The next day, the Count tries again with Montaigne’s essays. He begins at ten o’clock, but quickly finds his attention wandering. The book’s density is daunting, and he starts to think that the essays are tedious and contradictory. He reads to the third essay before having to double back, discovering that he did not recall the last three pages because his mind had been drifting. Upon finishing the sixteenth essay, the Count’s twice-tolling clock strikes twelve. The Count jumps up and quickly goes to visit the hotel barber.
As the Count attempts Montaigne once again, boredom starts to creep into the story more and more. Even with limitless time, the Count cannot dedicate himself to reading Montaigne without his mind wandering, which is why he becomes so excited for his barber appointment, because it gives him something he must attend for a set amount of time.
As the Count descends the stairs, the narrator remarks that if the progress of Russian culture can be attributed to the St. Petersburg salons, this progress is ensured only by the help of the butlers, cooks, and footmen.
The Count arrives at his “religiously kept appointment” at the barber’s. The Count greets the barber and asks for a trim of his moustache. Another customer interrupts, saying that he was next in line. The Count tries to clarify that he has a standing weekly appointment with the barber, but the customer grows furious. He grabs a pair of scissors, takes the Count by the collar, and snips off one side of his moustache before leaving.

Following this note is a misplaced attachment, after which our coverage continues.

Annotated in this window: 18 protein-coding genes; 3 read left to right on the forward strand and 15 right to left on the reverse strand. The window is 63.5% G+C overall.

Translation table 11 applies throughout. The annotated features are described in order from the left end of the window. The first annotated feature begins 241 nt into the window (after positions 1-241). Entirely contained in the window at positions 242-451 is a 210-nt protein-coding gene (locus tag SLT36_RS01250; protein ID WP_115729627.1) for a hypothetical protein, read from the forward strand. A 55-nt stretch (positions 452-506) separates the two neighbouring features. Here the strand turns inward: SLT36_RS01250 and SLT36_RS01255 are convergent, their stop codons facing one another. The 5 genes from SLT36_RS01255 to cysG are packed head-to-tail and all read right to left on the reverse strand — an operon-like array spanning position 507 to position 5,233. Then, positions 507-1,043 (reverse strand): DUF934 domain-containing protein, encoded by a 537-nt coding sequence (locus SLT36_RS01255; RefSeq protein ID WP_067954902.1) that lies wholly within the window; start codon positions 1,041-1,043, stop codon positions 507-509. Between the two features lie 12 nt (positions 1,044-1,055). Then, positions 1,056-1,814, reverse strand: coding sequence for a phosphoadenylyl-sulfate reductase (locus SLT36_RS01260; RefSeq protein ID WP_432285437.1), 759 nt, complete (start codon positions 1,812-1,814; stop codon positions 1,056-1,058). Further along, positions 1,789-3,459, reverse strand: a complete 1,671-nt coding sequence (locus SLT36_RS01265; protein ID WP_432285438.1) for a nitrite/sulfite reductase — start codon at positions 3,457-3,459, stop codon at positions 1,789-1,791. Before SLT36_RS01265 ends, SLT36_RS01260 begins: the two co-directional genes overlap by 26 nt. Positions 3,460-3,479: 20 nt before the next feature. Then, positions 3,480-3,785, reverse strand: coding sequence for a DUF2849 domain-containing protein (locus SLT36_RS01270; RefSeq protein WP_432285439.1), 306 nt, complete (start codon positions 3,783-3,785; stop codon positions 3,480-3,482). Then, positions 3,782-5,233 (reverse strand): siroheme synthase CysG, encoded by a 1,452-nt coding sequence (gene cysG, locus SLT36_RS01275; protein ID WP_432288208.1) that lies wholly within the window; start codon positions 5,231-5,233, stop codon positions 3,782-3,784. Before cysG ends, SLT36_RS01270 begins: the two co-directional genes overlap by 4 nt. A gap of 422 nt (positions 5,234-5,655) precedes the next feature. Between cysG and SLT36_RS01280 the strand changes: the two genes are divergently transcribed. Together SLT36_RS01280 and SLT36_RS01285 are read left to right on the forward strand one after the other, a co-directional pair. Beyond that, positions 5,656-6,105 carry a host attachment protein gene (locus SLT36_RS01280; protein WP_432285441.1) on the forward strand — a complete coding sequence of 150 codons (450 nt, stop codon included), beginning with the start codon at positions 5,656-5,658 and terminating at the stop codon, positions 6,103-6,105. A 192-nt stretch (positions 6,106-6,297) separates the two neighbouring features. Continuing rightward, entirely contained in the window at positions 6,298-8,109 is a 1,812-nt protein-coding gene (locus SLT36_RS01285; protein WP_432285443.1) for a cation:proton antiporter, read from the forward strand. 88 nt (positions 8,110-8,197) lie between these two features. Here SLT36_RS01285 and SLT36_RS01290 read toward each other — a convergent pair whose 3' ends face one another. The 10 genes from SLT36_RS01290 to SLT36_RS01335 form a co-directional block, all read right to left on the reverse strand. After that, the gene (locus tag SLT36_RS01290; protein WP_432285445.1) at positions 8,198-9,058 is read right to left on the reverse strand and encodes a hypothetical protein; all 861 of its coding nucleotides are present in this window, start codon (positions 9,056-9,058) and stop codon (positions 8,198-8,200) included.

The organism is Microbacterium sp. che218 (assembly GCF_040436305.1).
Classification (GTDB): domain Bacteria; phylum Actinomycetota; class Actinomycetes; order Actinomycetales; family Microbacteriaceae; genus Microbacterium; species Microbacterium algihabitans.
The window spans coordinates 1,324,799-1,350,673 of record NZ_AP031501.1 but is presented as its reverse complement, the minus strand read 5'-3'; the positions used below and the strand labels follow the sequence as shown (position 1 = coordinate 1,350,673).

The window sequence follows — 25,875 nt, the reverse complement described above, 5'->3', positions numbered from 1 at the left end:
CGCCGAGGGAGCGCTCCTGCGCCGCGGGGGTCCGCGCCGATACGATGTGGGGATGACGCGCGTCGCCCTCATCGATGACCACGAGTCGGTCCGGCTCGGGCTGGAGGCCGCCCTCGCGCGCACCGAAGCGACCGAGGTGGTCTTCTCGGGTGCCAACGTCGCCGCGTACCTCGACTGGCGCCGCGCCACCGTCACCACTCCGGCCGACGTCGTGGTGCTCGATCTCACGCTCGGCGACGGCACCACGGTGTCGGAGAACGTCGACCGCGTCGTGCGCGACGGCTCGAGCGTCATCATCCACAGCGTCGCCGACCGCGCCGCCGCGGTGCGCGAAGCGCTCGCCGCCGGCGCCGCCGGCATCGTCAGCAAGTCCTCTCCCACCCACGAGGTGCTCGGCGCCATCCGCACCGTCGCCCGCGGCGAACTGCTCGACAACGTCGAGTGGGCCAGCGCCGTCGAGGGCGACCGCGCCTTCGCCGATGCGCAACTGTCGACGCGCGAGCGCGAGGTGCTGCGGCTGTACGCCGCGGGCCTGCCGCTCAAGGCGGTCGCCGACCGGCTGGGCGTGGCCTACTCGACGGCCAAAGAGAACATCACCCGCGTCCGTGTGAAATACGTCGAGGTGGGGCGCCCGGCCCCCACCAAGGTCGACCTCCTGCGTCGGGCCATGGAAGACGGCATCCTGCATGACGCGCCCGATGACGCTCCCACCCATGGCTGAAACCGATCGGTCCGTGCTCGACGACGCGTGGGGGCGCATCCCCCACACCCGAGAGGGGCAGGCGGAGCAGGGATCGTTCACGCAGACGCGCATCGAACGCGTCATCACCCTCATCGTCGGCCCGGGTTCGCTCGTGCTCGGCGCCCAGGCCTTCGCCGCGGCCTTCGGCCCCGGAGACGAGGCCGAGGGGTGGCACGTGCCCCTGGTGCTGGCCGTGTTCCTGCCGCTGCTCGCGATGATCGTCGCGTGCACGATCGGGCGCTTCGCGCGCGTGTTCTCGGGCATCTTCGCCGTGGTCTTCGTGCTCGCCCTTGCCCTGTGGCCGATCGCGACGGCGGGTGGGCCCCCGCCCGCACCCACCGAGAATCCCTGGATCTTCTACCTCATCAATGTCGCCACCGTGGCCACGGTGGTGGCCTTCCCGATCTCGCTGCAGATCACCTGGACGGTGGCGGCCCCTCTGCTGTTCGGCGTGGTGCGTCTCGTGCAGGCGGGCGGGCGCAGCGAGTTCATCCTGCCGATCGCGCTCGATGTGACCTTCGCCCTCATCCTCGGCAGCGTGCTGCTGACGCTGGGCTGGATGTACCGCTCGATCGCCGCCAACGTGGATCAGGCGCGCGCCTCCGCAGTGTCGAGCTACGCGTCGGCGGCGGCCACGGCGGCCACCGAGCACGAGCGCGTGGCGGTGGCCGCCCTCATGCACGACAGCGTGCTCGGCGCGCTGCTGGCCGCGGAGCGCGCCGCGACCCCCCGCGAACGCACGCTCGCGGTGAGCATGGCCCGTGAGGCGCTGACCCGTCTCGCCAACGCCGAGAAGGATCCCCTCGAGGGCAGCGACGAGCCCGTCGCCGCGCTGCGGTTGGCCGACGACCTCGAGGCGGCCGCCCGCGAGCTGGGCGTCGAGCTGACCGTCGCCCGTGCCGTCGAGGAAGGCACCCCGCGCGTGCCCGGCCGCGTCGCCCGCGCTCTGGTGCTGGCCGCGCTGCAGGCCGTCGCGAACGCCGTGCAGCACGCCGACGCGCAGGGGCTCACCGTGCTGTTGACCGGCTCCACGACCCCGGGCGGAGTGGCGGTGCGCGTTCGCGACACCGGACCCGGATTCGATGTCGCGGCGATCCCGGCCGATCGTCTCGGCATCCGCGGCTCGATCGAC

This incident serves as the first in a series of chance events leading to the Count’s friendship with Nina and his taking care of her daughter Sofia. Late in the novel he even confirms that he owes a lot to this angry customer, because the loss of his moustache, in a very circuitous path, allowed him to find purpose in his life as a father.
The barber tries to apologize, but the Count says that he should have let the customer go ahead of him. He surveys himself in the mirror, which he had long thought of as a tool of self-deceit because it could show a person only what they wanted to see in themselves. But he realizes that mirrors also show a person what they have become, and, relinquishing a symbol of the aristocracy, the Count asks the barber to shave off his moustache.
This moment of self-reflection plots another point on the Count’s transformation, and his acknowledgement that both society and his life have changed. Here a physical transformation also becomes a symbolic one, as he throws off a fashion that had belonged to men of nobility in order to achieve a look that better suits his current situation.